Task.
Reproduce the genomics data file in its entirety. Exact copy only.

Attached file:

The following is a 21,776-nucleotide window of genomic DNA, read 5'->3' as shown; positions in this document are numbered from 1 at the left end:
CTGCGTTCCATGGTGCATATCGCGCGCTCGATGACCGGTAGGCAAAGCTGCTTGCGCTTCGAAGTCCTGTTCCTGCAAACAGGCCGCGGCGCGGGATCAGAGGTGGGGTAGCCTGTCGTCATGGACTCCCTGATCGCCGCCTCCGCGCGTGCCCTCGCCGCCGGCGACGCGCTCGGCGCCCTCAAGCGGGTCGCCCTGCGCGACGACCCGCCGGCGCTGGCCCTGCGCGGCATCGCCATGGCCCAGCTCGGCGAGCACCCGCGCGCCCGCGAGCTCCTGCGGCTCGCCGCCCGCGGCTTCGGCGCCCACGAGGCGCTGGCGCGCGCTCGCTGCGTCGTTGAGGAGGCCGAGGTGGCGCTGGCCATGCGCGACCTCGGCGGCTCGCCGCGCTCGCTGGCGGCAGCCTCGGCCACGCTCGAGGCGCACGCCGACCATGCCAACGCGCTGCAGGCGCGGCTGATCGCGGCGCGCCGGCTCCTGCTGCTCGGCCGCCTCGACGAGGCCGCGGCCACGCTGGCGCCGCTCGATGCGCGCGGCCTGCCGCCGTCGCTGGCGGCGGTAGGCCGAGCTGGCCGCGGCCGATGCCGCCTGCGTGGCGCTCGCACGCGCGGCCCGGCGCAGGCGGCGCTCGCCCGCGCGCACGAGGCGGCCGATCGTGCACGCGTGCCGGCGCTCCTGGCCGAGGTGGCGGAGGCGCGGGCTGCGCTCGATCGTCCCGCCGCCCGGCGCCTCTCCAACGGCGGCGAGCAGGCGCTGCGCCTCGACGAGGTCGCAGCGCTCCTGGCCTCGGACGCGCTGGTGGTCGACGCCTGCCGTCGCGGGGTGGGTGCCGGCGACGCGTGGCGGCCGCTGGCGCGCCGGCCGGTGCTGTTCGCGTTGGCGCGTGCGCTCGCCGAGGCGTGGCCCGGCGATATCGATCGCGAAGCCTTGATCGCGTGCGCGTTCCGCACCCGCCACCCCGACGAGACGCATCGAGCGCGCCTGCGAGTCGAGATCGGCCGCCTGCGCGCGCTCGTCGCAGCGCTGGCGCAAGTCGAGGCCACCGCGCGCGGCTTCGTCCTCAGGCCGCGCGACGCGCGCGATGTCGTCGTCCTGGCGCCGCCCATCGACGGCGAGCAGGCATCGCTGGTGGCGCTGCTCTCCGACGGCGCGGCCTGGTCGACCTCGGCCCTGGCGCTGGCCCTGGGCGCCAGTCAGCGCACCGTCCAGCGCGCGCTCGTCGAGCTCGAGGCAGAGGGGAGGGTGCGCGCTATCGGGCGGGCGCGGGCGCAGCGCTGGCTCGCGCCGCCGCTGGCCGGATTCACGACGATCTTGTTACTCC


The following is a 21,776-nucleotide window of genomic DNA, read 5'->3' as shown; positions in this document are numbered from 1 at the left end:
CTGCGTTCCATGGTGCATATCGCGCGCTCGATGACCGGTAGGCAAAGCTGCTTGCGCTTCGAAGTCCTGTTCCTGCAAACAGGCCGCGGCGCGGGATCAGAGGTGGGGTAGCCTGTCGTCATGGACTCCCTGATCGCCGCCTCCGCGCGTGCCCTCGCCGCCGGCGACGCGCTCGGCGCCCTCAAGCGGGTCGCCCTGCGCGACGACCCGCCGGCGCTGGCCCTGCGCGGCATCGCCATGGCCCAGCTCGGCGAGCACCCGCGCGCCCGCGAGCTCCTGCGGCTCGCCGCCCGCGGCTTCGGCGCCCACGAGGCGCTGGCGCGCGCTCGCTGCGTCGTTGAGGAGGCCGAGGTGGCGCTGGCCATGCGCGACCTCGGCGGCTCGCCGCGCTCGCTGGCGGCAGCCTCGGCCACGCTCGAGGCGCACGCCGACCATGCCAACGCGCTGCAGGCGCGGCTGATCGCGGCGCGCCGGCTCCTGCTGCTCGGCCGCCTCGACGAGGCCGCGGCCACGCTGGCGCCGCTCGATGCGCGCGGCCTGCCGCCGTCGCTGGCGGCGGTAGGCCGAGCTGGCCGCGGCCGATGCCGCCTGCGTGGCGCTCGCACGCGCGGCCCGGCGCAGGCGGCGCTCGCCCGCGCGCACGAGGCGGCCGATCGTGCACGCGTGCCGGCGCTCCTGGCCGAGGTGGCGGAGGCGCGGGCTGCGCTCGATCGTCCCGCCGCCCGGCGCCTCTCCAACGGCGGCGAGCAGGCGCTGCGCCTCGACGAGGTCGCAGCGCTCCTGGCCTCGGACGCGCTGGTGGTCGACGCCTGCCGTCGCGGGGTGGGTGCCGGCGACGCGTGGCGGCCGCTGGCGCGCCGGCCGGTGCTGTTCGCGTTGGCGCGTGCGCTCGCCGAGGCGTGGCCCGGCGATATCGATCGCGAAGCCTTGATCGCGTGCGCGTTCCGCACCCGCCACCCCGACGAGACGCATCGAGCGCGCCTGCGAGTCGAGATCGGCCGCCTGCGCGCGCTCGTCGCAGCGCTGGCGCAAGTCGAGGCCACCGCGCGCGGCTTCGTCCTCAGGCCGCGCGACGCGCGCGATGTCGTCGTCCTGGCGCCGCCCATCGACGGCGAGCAGGCATCGCTGGTGGCGCTGCTCTCCGACGGCGCGGCCTGGTCGACCTCGGCCCTGGCGCTGGCCCTGGGCGCCAGTCAGCGCACCGTCCAGCGCGCGCTCGTCGAGCTCGAGGCAGAGGGGAGGGTGCGCGCTATCGGGCGGGCGCGGGCGCAGCGCTGGCTCGCGCCGCCGCTGGCCGGATTCACGACGATCTTGTTACTCC